A mainstream ‘family entertainer’ is a strange organism. It (obviously) needs a gigantic family in the centre, a conflict between the patriarch and the disappointment (read: son, in most cases). A warm equation between the mother and the son, because well… Maa. A pair of miscellaneous brothers, who exist purely to represent ‘society’. A love story that is directly at odds with the values of the family, and the one that eventually helps to resolve most of the family issues. Happy ending. A film like this might not elevate you to a higher consciousness, but a well-made Indian ‘family entertainer’ is like few other things in cinema. And that’s why even 20 years later, Sooryavansham still rules.
Bhanu Pratap Thakur is a big deal in a place called Bharatpur. If you thought ‘Bhanu Pratap’ as a name was heavy-duty enough, just add Amitabh Bachchan’s baritone, his six-feet build and a head full of salt & pepper hair (that could rival a lion’s mane) to it. Bhanu Pratap Thakur’s overwhelming personality is directly opposite to his son (read: disappointment) Hira Thakur. While Bhanu Pratap delivers judgements as the Sarpanch and cites sections from the Indian Penal Code in pure Bachchan fashion, Hira sings in the balmy vocals of Kumar Sanu. Hira never went through with school, and it’s something his brothers and sister-in-laws never let him forget. Relegated to washing cars, Hira hangs around with the servant folk of Thakur sahab‘s haveli.
It’s to Amitabh Bachchan’s credit as an actor, that he can bring a gravitas to both roles. A particularly interesting vignette revealed during the ‘Extraaa shots’ segment of the film’s many screenings on Sony Max, is that Sooryavansham was supposed to see Amitabh Bachchan and Abhishek Bachchan pair up as father-son for the first time on screen. And it’s probably the film’s good fortune because even though he’s picture perfect during Bhanu Pratap’s thunderous silences, Bachchan’s silences as Hira Thakur nearly stop time. Hira Thakur is the living embodiment of paavam – a word included in the urban lexicon to denote innocence and naivety.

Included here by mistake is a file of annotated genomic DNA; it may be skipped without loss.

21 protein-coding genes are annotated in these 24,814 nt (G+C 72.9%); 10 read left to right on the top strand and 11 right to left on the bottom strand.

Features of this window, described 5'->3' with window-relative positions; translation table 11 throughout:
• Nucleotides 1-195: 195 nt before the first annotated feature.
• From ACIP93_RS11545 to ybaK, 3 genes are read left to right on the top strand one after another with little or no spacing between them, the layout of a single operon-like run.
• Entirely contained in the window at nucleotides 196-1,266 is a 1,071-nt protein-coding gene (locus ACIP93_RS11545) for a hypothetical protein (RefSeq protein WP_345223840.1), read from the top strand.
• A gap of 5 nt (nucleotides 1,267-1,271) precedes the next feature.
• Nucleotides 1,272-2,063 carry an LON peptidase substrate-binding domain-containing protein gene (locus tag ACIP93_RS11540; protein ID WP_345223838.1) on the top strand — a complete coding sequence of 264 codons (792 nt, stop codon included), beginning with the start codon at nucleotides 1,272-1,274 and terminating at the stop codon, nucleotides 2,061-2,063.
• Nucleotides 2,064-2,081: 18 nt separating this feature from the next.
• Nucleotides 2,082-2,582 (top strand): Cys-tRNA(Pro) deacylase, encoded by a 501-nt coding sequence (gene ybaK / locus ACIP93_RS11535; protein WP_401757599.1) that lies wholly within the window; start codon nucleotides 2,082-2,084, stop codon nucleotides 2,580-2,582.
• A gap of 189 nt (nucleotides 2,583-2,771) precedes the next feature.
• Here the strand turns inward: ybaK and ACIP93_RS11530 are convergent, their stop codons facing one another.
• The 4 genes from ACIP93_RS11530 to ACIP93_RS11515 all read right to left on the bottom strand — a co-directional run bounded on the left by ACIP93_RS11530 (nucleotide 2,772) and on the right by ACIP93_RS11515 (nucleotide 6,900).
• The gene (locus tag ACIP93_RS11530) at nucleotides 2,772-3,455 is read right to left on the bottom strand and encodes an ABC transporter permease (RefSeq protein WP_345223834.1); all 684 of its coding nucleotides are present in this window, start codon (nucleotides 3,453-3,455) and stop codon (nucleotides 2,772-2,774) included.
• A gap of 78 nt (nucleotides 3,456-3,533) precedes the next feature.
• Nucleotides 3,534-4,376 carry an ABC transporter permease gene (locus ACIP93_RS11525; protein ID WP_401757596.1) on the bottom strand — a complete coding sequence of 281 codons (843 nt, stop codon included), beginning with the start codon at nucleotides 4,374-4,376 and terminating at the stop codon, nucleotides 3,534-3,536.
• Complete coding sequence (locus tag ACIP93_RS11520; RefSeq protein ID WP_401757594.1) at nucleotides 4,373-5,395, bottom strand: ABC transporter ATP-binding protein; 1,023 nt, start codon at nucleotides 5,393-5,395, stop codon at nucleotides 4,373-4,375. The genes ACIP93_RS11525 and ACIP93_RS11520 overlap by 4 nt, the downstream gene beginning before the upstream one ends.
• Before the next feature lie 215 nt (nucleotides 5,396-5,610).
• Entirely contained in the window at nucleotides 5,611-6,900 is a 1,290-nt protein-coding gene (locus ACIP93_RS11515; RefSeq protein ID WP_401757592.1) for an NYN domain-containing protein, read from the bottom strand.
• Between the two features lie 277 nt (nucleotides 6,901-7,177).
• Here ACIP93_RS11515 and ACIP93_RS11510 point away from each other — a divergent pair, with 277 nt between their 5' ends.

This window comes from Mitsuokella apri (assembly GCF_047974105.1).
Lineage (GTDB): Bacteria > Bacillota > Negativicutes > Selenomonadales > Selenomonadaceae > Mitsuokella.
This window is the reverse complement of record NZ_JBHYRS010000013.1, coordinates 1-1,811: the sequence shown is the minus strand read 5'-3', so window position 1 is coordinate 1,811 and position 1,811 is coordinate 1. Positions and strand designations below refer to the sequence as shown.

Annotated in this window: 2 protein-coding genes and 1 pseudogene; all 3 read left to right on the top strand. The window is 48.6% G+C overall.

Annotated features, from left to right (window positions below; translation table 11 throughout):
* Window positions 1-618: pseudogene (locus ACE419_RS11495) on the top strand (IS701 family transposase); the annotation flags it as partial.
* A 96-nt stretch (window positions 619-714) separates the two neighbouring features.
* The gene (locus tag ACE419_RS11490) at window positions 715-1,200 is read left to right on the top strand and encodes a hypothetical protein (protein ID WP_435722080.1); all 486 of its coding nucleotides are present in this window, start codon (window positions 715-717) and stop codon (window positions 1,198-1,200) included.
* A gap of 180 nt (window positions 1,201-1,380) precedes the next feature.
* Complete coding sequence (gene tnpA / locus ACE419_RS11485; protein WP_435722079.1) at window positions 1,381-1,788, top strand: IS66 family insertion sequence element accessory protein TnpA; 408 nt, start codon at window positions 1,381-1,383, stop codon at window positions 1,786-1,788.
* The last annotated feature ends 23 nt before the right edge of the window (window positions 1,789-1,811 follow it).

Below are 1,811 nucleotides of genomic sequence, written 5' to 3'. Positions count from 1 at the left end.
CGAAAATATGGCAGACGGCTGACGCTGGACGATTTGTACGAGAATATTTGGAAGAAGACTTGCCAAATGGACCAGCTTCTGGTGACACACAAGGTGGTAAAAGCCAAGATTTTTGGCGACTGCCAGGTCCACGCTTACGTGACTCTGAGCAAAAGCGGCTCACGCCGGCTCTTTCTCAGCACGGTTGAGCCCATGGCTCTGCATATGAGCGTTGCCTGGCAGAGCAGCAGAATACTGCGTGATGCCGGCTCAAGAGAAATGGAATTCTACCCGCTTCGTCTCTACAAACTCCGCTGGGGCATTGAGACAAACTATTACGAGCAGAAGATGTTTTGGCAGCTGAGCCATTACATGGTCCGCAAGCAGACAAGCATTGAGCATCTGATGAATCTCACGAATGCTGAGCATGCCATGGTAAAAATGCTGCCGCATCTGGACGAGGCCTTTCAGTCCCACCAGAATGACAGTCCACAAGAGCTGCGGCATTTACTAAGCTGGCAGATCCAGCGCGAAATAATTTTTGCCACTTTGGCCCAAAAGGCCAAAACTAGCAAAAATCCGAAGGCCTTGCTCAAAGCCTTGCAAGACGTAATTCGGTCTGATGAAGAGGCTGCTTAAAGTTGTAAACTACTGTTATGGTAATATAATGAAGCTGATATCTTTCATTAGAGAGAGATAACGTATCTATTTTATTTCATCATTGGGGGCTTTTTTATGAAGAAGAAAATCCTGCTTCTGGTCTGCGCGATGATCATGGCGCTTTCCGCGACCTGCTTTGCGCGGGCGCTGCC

Built majorly around the conflict of these two characters, Sooryavansham packs in everything you could expect from a mainstream film. It delivers the laughs with repeated helpings from Anupam Kher and (the late) Kader Khan. It delivers a love story featuring Soundarya (playing Bachchan’s wife). It has a rags-to-riches track too, where our protagonist (with a golden heart) rises from a bus driver to a top-notch industrialist, all in the span of a song. It teaches a lesson to everyone including a gold-digging ex (played by Rachana) and an ‘evil’ rich man (played by Mukesh Rishi). The film also allows for the fiery Bhanu Pratap to turn child-like in front of his grandson. Also how Bindu, who plays the role of the hard-talking, borderline amoral mother of Soundarya’s character, comes around. That too with kheer.
Sooryavansham teaches all the right sanskaars. Meeting her father-in-law as an IAS officer after many years of estrangement, Soundarya’s character touches his feet. When Hira’s son says that his ‘new friend’ looks a lot like him, Hira corrects him and says, “no, I look him… beta“. The definition of a masala film has been widely debated, but one could argue that Sooryavansham, in spite of its limited repository, does a fine job of nailing the masala elements of his story. Like when Bhanu Pratap reluctantly picks up the phone to speak to his son after many years of estrangement, and pukes a whole lot of blood as soon as he starts talking.
Who can forget that climax where a father battling for his life, comes for his son’s rescue. That climax, which gives us two Amitabh Bachchans kicking butt for the price of one ticket, is an obvious crowd-pleaser. Sooryvansham is not the kind of film that will be hailed as ‘great cinema’ for breaking new ground. Instead, the film scores its highest because of its familiarity and reassurance. In the past two decades, how many of us have broken into a smile when Bhanu Pratap and Hira break into a dance at the end of the film. If it leaves you with a smile, then does it even matter if it’s ‘great cinema’?